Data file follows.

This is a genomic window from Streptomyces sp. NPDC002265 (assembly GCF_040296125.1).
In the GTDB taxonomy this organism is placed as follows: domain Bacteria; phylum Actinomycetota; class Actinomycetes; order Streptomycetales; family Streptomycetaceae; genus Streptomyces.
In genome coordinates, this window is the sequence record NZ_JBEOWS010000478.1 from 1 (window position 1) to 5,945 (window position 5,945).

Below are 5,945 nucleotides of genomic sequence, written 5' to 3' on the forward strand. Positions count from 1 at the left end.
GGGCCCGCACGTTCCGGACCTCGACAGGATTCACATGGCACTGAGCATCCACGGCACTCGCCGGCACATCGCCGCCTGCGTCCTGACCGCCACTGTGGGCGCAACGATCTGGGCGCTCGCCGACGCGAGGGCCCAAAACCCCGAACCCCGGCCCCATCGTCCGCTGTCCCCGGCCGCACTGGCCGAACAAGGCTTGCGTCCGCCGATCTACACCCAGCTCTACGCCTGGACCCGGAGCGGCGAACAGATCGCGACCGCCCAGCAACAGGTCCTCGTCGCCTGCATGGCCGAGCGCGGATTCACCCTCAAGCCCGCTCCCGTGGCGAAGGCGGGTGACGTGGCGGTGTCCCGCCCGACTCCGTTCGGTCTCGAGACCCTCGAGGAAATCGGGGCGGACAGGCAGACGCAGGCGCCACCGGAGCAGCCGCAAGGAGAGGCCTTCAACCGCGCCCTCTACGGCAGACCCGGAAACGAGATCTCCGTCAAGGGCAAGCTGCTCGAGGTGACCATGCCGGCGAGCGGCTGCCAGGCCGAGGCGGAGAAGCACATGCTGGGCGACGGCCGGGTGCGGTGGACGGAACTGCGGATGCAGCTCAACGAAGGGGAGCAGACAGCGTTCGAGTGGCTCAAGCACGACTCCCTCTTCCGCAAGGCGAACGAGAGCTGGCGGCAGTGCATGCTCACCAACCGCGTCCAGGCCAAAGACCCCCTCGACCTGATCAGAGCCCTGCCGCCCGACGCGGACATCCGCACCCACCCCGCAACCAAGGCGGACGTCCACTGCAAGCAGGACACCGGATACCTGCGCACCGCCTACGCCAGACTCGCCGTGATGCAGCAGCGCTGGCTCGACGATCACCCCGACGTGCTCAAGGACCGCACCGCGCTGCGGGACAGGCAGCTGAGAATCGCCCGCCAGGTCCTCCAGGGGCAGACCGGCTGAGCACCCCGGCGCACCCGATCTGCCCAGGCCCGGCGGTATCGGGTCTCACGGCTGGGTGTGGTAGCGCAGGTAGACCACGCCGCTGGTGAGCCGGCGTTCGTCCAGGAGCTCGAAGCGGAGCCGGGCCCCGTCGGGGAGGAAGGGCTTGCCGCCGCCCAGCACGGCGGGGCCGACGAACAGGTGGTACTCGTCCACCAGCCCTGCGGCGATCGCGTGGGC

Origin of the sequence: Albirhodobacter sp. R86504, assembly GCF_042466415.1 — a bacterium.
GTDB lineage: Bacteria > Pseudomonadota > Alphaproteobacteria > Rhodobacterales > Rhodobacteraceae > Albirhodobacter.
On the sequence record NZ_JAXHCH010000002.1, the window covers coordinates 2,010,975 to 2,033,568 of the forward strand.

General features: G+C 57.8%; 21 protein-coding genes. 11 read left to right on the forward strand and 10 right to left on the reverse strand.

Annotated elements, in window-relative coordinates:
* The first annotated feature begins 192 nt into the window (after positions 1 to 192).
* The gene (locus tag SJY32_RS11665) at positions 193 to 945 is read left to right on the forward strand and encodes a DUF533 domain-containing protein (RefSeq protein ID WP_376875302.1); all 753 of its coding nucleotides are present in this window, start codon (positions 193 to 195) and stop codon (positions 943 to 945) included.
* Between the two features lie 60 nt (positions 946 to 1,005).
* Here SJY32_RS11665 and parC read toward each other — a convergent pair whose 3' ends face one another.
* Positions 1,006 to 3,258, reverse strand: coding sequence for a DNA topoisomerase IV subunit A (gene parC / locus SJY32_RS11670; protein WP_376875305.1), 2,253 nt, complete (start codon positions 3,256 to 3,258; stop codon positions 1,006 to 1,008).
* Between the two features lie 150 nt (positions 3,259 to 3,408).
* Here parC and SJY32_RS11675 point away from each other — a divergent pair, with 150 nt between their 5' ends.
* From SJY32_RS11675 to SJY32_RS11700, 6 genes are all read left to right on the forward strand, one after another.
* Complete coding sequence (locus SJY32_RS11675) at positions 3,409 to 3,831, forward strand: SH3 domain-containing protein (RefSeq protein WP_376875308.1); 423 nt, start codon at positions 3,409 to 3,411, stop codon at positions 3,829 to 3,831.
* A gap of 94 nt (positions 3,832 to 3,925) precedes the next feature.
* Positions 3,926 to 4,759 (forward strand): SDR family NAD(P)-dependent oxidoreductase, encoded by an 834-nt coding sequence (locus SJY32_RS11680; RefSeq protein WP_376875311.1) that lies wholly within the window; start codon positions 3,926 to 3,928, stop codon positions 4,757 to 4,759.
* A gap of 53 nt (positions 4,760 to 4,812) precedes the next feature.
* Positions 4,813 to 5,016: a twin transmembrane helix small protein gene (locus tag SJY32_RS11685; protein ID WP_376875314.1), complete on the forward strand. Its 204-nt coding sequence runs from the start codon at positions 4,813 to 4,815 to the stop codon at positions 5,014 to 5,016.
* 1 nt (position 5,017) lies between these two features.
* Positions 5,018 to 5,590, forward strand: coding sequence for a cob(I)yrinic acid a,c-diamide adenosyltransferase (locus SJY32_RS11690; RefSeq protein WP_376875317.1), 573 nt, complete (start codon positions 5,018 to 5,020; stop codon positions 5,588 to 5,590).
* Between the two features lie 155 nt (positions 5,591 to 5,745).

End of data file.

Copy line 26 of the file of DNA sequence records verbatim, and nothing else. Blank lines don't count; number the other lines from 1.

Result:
* Between the two features lie 155 nt (positions 5,591 to 5,745).